skimmington


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skimmington

(ˈskɪmɪŋtən)
n
(Anthropology & Ethnology) (in rural Britain, formerly) the custom of forming a mock procession to ridicule an unfaithful spouse
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Katritzky examines the skimmington or social shaming ritual in Samuel Butler s three-part poem Hudibras (1664).
The play makes much of this image, depicting Swetnam muzzled by a group of angered women in a carnivalesque episode redolent of a skimmington.
For example, his discussion of the Skimmington ritual is a fine example of how he uses case studies to explain his argument.
The practice of riding skimmington appears to have been less common in North America.
Here the playwrights amplified a detail from the deposition, supplementing the boy's alleged equine transformation with a number of other horses, including Robert's and Mistress Generous's metamorphoses as well as Mall and Robert's riding of a magic horse, and the animal used in a skimmington in act 4.
27) As Michael McKeon observes in his study of domesticity, the skimmington punished "the unbalanced household by the shameful spectacle of the husband and wife.
The continuation of the ancient meme of patriarchy, as expressed, for example, by the Skimmington, is shown to predict the controversy over the existence of female-perpetrated violence and male victims, a controversy that saw academics who sought to expose such violence being subjected to intimidation and abuse.
Many of these theatrical moments aptly mirror medieval and renaissance rituals of shame that deliberately provoked humiliating, social exposure, techniques like the dunce cap, charivari, the skimmington, and the scold's bridle.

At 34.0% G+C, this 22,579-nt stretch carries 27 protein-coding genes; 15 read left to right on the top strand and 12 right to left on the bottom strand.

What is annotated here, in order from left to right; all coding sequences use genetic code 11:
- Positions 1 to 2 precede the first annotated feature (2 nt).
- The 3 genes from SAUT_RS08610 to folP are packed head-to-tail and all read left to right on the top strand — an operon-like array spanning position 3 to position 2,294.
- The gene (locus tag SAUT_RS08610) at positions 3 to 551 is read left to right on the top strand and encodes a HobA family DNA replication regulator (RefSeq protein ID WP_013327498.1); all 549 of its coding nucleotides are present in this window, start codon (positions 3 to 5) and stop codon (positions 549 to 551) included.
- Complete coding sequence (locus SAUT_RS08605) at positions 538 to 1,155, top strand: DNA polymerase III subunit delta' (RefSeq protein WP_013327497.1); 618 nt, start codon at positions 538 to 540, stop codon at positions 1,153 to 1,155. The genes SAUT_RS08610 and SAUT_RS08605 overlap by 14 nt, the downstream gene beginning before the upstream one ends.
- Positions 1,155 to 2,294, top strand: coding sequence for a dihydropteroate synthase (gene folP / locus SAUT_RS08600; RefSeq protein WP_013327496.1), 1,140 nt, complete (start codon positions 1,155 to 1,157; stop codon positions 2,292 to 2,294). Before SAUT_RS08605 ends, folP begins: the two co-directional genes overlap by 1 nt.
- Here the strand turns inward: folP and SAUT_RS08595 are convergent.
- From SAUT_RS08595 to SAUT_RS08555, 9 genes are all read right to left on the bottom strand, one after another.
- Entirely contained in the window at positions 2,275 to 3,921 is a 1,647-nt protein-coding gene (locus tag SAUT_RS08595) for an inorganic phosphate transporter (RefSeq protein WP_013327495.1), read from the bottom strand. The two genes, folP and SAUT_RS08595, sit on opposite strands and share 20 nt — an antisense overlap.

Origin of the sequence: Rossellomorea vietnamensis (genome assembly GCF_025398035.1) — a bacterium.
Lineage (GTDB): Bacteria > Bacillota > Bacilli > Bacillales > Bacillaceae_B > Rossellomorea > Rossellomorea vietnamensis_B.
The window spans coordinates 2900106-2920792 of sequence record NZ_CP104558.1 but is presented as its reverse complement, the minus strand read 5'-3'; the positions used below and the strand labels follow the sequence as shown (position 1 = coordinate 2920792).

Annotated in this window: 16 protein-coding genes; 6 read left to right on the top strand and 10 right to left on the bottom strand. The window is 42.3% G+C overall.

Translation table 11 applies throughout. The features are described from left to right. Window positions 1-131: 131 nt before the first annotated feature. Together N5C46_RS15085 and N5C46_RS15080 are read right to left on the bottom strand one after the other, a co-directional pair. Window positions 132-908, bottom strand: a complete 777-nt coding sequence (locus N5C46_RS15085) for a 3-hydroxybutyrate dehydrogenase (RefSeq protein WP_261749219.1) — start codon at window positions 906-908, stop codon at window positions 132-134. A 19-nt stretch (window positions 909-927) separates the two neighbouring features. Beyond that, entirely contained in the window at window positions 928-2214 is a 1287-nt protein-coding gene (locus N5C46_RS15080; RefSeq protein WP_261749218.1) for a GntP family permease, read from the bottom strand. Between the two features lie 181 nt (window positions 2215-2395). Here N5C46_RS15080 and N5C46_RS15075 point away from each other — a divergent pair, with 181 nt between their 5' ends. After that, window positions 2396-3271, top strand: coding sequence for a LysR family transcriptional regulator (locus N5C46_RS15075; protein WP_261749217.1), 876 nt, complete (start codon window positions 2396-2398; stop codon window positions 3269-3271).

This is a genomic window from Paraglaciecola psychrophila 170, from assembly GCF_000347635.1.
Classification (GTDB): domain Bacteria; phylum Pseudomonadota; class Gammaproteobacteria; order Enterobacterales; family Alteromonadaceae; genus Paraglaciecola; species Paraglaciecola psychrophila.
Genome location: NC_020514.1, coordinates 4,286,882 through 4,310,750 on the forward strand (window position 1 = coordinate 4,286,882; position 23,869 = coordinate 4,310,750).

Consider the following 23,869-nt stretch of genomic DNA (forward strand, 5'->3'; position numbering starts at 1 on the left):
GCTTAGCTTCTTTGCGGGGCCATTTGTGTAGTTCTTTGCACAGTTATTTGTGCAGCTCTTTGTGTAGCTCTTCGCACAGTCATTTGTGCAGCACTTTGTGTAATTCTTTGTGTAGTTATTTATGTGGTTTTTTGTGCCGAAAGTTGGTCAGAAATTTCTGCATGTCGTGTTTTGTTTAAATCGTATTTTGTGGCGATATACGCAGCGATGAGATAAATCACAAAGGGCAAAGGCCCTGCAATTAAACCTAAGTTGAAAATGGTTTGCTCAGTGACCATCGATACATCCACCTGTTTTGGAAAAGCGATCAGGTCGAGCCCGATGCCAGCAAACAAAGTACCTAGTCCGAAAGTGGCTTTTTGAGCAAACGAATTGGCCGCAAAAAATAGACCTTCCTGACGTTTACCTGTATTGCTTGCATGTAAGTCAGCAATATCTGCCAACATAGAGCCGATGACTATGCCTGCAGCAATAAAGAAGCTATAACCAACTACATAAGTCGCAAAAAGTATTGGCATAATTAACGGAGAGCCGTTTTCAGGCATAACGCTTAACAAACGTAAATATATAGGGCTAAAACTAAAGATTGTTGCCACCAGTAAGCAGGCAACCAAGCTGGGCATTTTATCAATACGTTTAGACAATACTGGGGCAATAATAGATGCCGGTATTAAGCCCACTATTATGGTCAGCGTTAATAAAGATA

15) This episode is also reminiscent of the skimmington folk ritual or "rough music," an English variant of the charivari in which various sorts of gender transgressors, including men who allowed themselves to be beaten by women, underwent public humiliation; it involved pots, pans, and especially the skimming ladles for which it is named, as well as cross-dressing.
Chapter 4 begins with a discussion of a group of women in Quemerford who fought against a planned skimmington of one of their friends by destroying the drum that was to be used in the event.
As interesting as Waddams' study is, one cannot help regretting that he did not pursue the question of how formal defamation sui ts compared to popular Skimmington Rides and charivari as ways of drawing and policing social boundaries.
This paper explores the evidence of an early social custom, Skimmington, whereby husbands who had been beaten by their wives were publicly humiliated (Steinmetz, 1977).